Big Data: A Revolution That Will Transform How We Live, Work, and Think

Big Data: A Revolution That Will Transform How We Live, Work, and Think

by Viktor Mayer-Schonberger, Kenneth Cukier
4.1 6


$14.30 $15.95 Save 10% Current price is $14.3, Original price is $15.95. You Save 10%.
View All Available Formats & Editions
Eligible for FREE SHIPPING
  • Get it by Wednesday, October 25 ,  Order by 12:00 PM Eastern and choose Expedited Delivery during checkout.
    Same Day delivery in Manhattan. 


Big Data: A Revolution That Will Transform How We Live, Work, and Think by Viktor Mayer-Schonberger, Kenneth Cukier

National Bestseller

“No other book offers such an accessible and balanced tour of the many benefits and downsides of our continuing infatuation with data.”—Wall Street Journal

“What I’m certain about is that Big Data will be the defining text in the discussion for some time to come.”— It seems like “big data” is in the news every day, with new examples of how powerful algorithms are teasing out the hidden connections between seemingly unrelated things. Whether it is used by the NSA to fight terrorism or by online retailers to predict customers’ buying patterns, big data is a revolution occurring around us, in the process of forever changing economics, science, culture, and the very way we think. But it also poses new threats, from the end of privacy as we know it to the prospect of being penalized for things we haven’t even done yet, based on big data’s ability to predict our future behavior.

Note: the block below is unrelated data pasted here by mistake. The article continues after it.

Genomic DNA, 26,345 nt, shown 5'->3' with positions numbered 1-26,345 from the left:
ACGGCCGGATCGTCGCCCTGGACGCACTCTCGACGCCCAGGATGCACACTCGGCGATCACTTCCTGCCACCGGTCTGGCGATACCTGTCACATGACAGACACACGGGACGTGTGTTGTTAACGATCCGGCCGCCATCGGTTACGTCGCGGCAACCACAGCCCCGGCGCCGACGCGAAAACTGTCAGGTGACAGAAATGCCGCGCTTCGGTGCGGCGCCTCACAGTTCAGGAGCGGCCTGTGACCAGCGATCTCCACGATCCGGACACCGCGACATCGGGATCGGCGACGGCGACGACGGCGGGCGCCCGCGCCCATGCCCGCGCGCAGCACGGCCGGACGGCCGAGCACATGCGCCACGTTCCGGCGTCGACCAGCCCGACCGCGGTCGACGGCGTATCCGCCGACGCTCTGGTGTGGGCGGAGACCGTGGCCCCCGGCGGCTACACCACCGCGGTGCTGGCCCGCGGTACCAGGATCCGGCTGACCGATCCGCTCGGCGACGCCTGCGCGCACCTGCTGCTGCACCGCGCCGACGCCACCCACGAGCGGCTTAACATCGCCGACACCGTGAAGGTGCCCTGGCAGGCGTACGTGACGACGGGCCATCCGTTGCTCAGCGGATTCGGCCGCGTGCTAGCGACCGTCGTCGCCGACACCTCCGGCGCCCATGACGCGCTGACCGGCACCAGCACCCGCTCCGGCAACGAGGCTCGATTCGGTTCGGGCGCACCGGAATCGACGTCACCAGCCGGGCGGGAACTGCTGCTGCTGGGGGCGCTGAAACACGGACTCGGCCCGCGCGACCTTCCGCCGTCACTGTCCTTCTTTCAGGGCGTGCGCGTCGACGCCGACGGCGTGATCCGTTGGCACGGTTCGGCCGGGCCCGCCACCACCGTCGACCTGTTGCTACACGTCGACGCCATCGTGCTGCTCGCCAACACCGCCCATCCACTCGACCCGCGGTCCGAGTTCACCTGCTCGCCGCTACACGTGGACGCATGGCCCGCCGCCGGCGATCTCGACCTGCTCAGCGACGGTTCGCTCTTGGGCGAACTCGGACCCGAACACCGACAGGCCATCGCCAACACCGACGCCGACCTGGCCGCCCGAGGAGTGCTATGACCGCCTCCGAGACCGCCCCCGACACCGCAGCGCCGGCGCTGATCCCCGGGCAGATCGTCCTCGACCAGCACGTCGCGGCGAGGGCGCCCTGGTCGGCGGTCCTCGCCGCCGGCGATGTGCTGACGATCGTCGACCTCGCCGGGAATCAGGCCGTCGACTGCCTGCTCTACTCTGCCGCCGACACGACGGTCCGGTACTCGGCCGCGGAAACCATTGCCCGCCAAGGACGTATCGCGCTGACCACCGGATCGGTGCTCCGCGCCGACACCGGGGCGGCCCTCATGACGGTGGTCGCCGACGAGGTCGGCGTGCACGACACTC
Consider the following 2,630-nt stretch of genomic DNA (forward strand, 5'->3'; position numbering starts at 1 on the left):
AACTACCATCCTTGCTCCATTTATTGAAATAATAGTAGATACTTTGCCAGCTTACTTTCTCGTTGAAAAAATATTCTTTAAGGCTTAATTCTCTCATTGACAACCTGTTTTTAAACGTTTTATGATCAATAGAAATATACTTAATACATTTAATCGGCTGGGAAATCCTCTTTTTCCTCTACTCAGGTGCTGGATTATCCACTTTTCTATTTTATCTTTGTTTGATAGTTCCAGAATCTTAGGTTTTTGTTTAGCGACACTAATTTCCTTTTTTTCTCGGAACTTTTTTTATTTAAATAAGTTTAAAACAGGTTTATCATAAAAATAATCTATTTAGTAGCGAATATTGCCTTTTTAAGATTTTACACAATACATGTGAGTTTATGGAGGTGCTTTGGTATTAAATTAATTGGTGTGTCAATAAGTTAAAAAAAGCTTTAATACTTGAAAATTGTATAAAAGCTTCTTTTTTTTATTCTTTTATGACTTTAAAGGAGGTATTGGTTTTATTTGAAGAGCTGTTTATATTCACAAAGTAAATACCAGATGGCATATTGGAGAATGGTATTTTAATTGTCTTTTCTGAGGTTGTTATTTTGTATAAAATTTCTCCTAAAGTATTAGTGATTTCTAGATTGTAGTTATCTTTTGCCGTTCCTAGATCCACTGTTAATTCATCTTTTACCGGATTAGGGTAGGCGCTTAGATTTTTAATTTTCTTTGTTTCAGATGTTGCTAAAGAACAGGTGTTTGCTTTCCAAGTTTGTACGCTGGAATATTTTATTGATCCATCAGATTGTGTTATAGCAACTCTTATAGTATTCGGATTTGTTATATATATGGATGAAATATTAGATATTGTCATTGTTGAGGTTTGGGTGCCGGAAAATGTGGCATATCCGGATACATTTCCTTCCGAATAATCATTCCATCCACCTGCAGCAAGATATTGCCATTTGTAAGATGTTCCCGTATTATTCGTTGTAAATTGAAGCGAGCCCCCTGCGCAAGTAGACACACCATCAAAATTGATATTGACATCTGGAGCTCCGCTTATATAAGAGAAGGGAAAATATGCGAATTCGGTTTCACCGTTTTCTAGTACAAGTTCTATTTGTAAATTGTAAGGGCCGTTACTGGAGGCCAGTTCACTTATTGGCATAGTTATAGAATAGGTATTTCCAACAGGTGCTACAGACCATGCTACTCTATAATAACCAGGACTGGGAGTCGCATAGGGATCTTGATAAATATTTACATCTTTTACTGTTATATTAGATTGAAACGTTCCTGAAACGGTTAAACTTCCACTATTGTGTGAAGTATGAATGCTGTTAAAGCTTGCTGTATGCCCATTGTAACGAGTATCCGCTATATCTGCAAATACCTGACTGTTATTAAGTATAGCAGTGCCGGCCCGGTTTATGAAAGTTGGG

Big Data is the first big book about this earthshaking subject, with two leading experts explaining what big data is, how it will change our lives, and what we can do to protect ourselves from its hazards.

Product Details

ISBN-13: 9780544227750
Publisher: Houghton Mifflin Harcourt
Publication date: 03/04/2014
Pages: 272
Sales rank: 288,617
Product dimensions: 5.31(w) x 8.00(h) x 0.77(d)

About the Author

VIKTOR MAYER-SCHÖNBERGER is Professor of Internet Governance and Regulation at the Oxford Internet Institute, Oxford University. A widely recognized authority on big data, he is the author of over a hundred articles and eight books, of which the most recent is Delete: The Virtue of Forgetting in the Digital Age. He is on the advisory boards of corporations and organizations around the world, including Microsoft and the World Economic Forum.

KENNETH CUKIER is the Data Editor of the Economist and a prominent commentator on developments in big data. His writings on business and economics have appeared in Foreign Affairs, the New York Times, the Financial Times, and elsewhere.

Customer Reviews

Most Helpful Customer Reviews

See All Customer Reviews

Big Data: A Revolution That Will Transform How We Live, Work, and Think 4.2 out of 5 based on 0 ratings. 6 reviews.
popscipopulizer More than 1 year ago